IoT and eSIM Are Redefining Embedded Connectivity Demands, Use Cases, and Ecosystems

“Connect and Forget" Is Now a Distant Memory

In the early days of the Internet of Things (IoT) industry, Mobile Virtual Network Operators (MVNOs) had clearly defined roles. Virtual network operators considered themselves network resellers, repackaging carrier connectivity at discounted rates and offering few additional services in the process.

Times have certainly changed. As the IoT industry grew, customers began to search for value-added services, demanding advanced connectivity management platforms and verticalized expertise. When searching for service providers to manage their expanding IoT fleets, new clients found traditional Mobile Network Operators (MNOs) were unincentivized to support their scaling businesses.

MVNOs filled in the gaps, developing robust IoT service and network portfolios to cater to all IoT deployments and niche use cases. MVNOs have since become known in the industry as forward-thinking organizations, developing, and evolving cellular connectivity platforms and value- added services in order to serve the ever-increasing IoT embedded connectivity opportunity.

Parallel to this is the increasing demand for digitization and automation. The development of Embedded Subscriber Identity Module (eSIM) technology; ticked both boxes, designed to enable new levels of cellular digitization, out-of-the-box connectivity, and Over-the-Air (OTA) management. This was paired with powerful management platforms, whereby new levels of automation could be realized thanks to intelligence that could make and execute decisions based on pre-defined rules. Long gone are the days of connect and forget, and the connectivity requirements of today far exceed the ability to provide connection reliability. Although reliability remains a key factor, choosing a connectivity partner is hinged on their ability to provide a purpose- built connectivity platform, from initial design, to cellular enablement and ongoing management. Previous strategies evolved around the reuse or repositioning of existing connectivity management solutions, but the one-size-fits-all connectivity approach is no longer appropriate with myriad requirements that can significantly differ based on regionality, use case, device type, vertical, and/or application, in turn creating broad requirement diversity, some of which are outlined in Table 1.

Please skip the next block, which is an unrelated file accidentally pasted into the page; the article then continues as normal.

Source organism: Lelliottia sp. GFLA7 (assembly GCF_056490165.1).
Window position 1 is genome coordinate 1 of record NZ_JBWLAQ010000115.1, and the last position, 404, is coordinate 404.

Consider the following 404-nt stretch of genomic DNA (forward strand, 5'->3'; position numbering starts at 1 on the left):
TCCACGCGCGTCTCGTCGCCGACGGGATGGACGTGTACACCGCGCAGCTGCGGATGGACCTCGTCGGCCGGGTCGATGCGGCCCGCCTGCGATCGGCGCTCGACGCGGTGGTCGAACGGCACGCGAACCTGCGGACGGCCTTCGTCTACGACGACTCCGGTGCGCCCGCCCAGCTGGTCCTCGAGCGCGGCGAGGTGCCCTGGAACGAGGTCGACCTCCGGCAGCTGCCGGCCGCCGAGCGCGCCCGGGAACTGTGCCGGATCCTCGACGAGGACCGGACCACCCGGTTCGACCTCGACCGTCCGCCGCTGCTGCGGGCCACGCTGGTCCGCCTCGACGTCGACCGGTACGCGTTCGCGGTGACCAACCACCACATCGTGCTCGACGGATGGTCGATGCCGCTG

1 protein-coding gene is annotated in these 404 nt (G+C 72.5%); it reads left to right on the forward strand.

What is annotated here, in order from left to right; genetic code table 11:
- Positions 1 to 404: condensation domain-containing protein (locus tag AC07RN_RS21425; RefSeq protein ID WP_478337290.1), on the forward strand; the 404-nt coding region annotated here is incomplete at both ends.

Table 1: Requirement Diversity of Connectivity Management Solutions

Although highlighting the importance of a customized vertical approach, it is equally important for connectivity providers to offer application customization. Even within the same vertical and use case, different requirements and priorities will prevail. In the instance of fleet management, there are several challenges a fleet manager may be trying to address, which could encompass all or a selection thereof.

Figure 1: Fleet Management Challenges

In the example of fleet management, two different enterprises may wish to track their cargo, but the requirement can greatly differ depending on the cargo in question.